University of Wisconsin Digital Collections
Link to University of Wisconsin Digital Collections
Link to University of Wisconsin Digital Collections
The State of Wisconsin Collection

Page View

Curtiss-Wedge, F.; Jones, Geo. O. (ed.) / History of Dunn County, Wisconsin

Chapter II: Early lumbering operations,   pp. 7-19

Page 13

got into the skiff and rowed back to the main camp, where Melvin had arrived before
me. I reported to Lieut. Gale, and sitting down regaled myself on roasted goose.
Next morning we went to Lieut. Gardenier's camp to inquire into the matter of
running the boats aground. A council was held and resulted in Lieut. Gardenier's
being sent back. There was an effort to attach the blame on me, but it fell through.
The day following was spent in unloading the boats, and fruitless attempts to
get them off the sand bar. On the third night the Chippewa River closed, and while
the ice was getting strong, we made sleds to draw the stores on the ice fifteen miles
up to the point on the Menomonee River, where we were to cut timber. By the
time the sleds were made, the ice on the river was strong enough to bear a team,
and the sleds were loaded with casks of wiskey, blankets and provisions, and we
drew them up to the proper place on the Menomonee River, where Gale remained
with two men to watch the stores, while I returned with the men and sleds for an-
other lot.
"It seems that soon after I left, Gale discovered a war party of Chippewas on
the path, looking for Sioux, and having a natural fear of Indians, he made off
through the wooded bottoms at the top of his speed. The chief of the party
sent a couple of his swiftest runners to bring Gale back, but they could not overtake
him. The warriors had no idea of disturbing anything, but seeing the liquor and
goods lying around without a guard, they were tempted to help themselves, and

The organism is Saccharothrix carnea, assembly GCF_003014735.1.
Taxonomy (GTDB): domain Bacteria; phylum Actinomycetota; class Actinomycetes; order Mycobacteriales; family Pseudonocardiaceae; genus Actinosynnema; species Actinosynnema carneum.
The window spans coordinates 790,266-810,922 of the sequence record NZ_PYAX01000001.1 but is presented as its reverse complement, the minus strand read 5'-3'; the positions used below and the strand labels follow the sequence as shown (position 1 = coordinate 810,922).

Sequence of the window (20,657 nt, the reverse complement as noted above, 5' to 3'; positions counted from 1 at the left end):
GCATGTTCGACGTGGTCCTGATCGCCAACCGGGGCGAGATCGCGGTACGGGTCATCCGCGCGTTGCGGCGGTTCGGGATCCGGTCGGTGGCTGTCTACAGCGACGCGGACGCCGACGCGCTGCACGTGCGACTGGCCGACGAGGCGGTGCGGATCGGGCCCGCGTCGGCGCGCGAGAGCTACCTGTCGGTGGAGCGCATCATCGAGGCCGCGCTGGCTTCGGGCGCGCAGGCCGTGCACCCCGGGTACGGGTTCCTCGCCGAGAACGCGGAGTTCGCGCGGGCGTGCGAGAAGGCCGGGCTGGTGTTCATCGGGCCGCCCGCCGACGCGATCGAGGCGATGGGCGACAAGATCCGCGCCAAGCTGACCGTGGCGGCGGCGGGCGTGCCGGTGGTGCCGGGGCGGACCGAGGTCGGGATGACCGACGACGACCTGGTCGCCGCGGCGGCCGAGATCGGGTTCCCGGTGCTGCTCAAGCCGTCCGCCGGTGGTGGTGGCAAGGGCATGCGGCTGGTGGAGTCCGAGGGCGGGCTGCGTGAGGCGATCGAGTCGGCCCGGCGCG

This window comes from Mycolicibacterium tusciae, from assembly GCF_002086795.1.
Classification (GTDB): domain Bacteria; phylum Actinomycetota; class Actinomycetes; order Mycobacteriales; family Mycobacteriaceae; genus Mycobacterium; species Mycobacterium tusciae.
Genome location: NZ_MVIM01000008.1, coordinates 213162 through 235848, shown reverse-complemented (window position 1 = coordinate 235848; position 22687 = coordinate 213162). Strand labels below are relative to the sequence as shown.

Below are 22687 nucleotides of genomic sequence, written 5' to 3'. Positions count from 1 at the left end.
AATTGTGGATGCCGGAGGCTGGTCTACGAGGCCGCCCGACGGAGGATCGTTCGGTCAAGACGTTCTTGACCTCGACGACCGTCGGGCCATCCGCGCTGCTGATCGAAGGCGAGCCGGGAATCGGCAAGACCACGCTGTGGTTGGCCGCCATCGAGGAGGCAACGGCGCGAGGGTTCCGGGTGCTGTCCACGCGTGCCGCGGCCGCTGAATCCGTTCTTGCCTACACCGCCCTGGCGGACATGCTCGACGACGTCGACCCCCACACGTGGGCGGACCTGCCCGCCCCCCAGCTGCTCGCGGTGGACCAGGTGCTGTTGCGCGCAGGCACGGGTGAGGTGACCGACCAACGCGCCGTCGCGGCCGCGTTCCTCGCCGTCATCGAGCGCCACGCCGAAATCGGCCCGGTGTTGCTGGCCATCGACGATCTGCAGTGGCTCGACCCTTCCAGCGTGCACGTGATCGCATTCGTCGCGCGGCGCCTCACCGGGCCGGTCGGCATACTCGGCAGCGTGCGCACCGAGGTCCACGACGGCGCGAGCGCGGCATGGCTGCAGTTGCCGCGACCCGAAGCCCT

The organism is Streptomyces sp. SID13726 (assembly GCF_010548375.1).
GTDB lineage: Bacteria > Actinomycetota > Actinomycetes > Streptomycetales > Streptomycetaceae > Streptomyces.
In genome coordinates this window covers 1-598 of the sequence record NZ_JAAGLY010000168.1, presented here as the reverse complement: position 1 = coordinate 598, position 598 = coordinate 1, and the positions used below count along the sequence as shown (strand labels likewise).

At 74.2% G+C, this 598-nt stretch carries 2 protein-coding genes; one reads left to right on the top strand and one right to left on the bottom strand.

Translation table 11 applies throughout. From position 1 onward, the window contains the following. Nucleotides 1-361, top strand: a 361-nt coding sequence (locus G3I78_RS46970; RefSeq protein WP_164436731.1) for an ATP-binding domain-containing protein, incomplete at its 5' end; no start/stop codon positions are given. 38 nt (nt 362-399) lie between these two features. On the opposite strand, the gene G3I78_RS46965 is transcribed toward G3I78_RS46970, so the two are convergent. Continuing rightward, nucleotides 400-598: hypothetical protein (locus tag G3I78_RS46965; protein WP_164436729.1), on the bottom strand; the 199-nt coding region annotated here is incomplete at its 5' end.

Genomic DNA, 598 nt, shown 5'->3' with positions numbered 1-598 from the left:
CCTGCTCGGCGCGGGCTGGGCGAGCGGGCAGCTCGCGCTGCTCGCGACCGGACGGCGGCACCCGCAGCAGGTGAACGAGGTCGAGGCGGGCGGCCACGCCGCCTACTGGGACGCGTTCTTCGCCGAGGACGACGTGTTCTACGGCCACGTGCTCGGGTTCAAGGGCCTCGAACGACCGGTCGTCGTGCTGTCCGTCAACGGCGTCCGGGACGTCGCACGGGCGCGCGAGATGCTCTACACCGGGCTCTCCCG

took some of the goods and filled everything they had that was capable of holding
whiskey, and then departed. It is seldom war parties are out after snow has fallen;
I have only noticed it among the Sioux and Chippewas, who were always warring
against each other. I arrived the second day with more goods, and learned from
the two men that Lieut. Gale had been gone almost sixty hours from camp. I sent
men in the direction he had taken, and discharged guns every moment, and sta-
tioned a look-out on the high ground that commanded an extensive view of the
Chippewa Flats. The day passed without our finding the Lieutenant. On the
third day, the oldest chief of the war-party paid us another visit, returning all the
things they had taken, except the whiskey, which they promised to pay for with
"While the party were in the camp, the look-out reported that he could see
some object moving on the marsh, about three miles distant. Two soldiers were
sent out who succeeded in creeping on Lieut. Gale, and catching him before he
could get away. He had been wandering three days and three nights, and exposure
had deranged his mind, and he did not recognize his friends. He was brought in,
and, on examination, I found his feet and legs were frozen up to the knees. A
hole was cut in the ice, and the Lieutenant's limbs thrust through. After the
frost was out of the frozen parts, they were greased with melted deer-fat, and wrap-
ped up in blankets. In a few hours Gale had come to his senses-especially that
of feeling-and ordered us to carry him down to Prairie du Chien. We made him
as comfortable as possible on a sled, and with three men started to draw him to
the Prairie, leaving Sergeant Melvin-who was my senior, and ranked me-in
command of the men. Lieut. Gale endured great pain, for every motion was
torture, but when we were within sight of the Indian lodges on Wa-ba-shaw Prairie,
he forgot his pain, and wanted us to avoid meeting the Indians. This would have
been a difficult thing to accomplish, so we marched into the village, and Wa-ba-
shaw came out of his wigwam to welcome us. Upon learning the condition that
Gale was in, the chief had him carried into his lodge, and treated after the Indian
manner with a concoction of white-oak bark and poultice of roots. To these
remedies Gale owed his perfect recovery, if not his life. We left Wa-ba-shaw
Prairie and arrived safe at Prairie du Chien, and the Lieutenant was placed under
the care of Dr. Beaumont. I was immediately ordered up the river again, with the
three men, and had to drive two yoke of oxen back. When we arrived at the camp
on Menomonee River, the men had a log cabin most finished, and were drawing the
goods into it.
"We had only been there a short time, when one of the men who was draw~ing a
sled, slipped down and broke his lower jaw. Sergeant Melvin was a severe dis-

Go up to Top of Page